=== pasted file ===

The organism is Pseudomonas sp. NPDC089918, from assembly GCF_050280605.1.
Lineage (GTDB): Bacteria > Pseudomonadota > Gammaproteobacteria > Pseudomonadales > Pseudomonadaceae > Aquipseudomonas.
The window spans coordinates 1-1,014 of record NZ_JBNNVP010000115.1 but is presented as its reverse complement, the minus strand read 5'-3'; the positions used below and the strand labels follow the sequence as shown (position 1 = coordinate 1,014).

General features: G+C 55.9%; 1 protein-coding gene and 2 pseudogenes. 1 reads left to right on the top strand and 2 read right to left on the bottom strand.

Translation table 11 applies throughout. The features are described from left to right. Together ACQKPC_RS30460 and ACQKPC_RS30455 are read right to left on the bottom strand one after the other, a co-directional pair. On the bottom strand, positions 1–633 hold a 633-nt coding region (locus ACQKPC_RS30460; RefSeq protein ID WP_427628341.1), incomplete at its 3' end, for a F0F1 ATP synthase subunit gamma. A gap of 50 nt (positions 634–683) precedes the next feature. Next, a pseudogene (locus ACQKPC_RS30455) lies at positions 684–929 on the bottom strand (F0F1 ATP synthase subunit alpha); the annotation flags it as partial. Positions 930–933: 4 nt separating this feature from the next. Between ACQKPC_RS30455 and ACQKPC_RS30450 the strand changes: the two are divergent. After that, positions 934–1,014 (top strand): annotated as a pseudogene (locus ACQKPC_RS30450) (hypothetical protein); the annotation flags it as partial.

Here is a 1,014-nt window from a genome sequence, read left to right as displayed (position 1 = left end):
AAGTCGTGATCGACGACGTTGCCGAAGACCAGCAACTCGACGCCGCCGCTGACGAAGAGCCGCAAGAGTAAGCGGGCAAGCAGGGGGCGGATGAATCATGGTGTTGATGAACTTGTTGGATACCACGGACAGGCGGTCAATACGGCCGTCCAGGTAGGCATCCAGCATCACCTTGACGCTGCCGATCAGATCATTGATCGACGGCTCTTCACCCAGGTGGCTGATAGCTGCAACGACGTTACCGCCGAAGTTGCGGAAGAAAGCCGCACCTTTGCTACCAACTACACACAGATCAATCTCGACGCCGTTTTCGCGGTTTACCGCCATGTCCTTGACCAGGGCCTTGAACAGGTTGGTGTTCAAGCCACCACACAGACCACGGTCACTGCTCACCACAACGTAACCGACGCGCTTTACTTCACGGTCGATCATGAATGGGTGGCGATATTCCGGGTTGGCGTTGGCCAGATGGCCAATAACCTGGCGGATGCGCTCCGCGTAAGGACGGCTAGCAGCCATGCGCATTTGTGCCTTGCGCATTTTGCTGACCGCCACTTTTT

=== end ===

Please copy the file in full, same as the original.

The organism is Pseudomonas sp. NPDC089918, from assembly GCF_050280605.1.
Lineage (GTDB): Bacteria > Pseudomonadota > Gammaproteobacteria > Pseudomonadales > Pseudomonadaceae > Aquipseudomonas.
The window spans coordinates 1-1,014 of record NZ_JBNNVP010000115.1 but is presented as its reverse complement, the minus strand read 5'-3'; the positions used below and the strand labels follow the sequence as shown (position 1 = coordinate 1,014).

General features: G+C 55.9%; 1 protein-coding gene and 2 pseudogenes. 1 reads left to right on the top strand and 2 read right to left on the bottom strand.

Translation table 11 applies throughout. The features are described from left to right. Together ACQKPC_RS30460 and ACQKPC_RS30455 are read right to left on the bottom strand one after the other, a co-directional pair. On the bottom strand, positions 1–633 hold a 633-nt coding region (locus ACQKPC_RS30460; RefSeq protein ID WP_427628341.1), incomplete at its 3' end, for a F0F1 ATP synthase subunit gamma. A gap of 50 nt (positions 634–683) precedes the next feature. Next, a pseudogene (locus ACQKPC_RS30455) lies at positions 684–929 on the bottom strand (F0F1 ATP synthase subunit alpha); the annotation flags it as partial. Positions 930–933: 4 nt separating this feature from the next. Between ACQKPC_RS30455 and ACQKPC_RS30450 the strand changes: the two are divergent. After that, positions 934–1,014 (top strand): annotated as a pseudogene (locus ACQKPC_RS30450) (hypothetical protein); the annotation flags it as partial.

Here is a 1,014-nt window from a genome sequence, read left to right as displayed (position 1 = left end):
AAGTCGTGATCGACGACGTTGCCGAAGACCAGCAACTCGACGCCGCCGCTGACGAAGAGCCGCAAGAGTAAGCGGGCAAGCAGGGGGCGGATGAATCATGGTGTTGATGAACTTGTTGGATACCACGGACAGGCGGTCAATACGGCCGTCCAGGTAGGCATCCAGCATCACCTTGACGCTGCCGATCAGATCATTGATCGACGGCTCTTCACCCAGGTGGCTGATAGCTGCAACGACGTTACCGCCGAAGTTGCGGAAGAAAGCCGCACCTTTGCTACCAACTACACACAGATCAATCTCGACGCCGTTTTCGCGGTTTACCGCCATGTCCTTGACCAGGGCCTTGAACAGGTTGGTGTTCAAGCCACCACACAGACCACGGTCACTGCTCACCACAACGTAACCGACGCGCTTTACTTCACGGTCGATCATGAATGGGTGGCGATATTCCGGGTTGGCGTTGGCCAGATGGCCAATAACCTGGCGGATGCGCTCCGCGTAAGGACGGCTAGCAGCCATGCGCATTTGTGCCTTGCGCATTTTGCTGACCGCCACTTTTT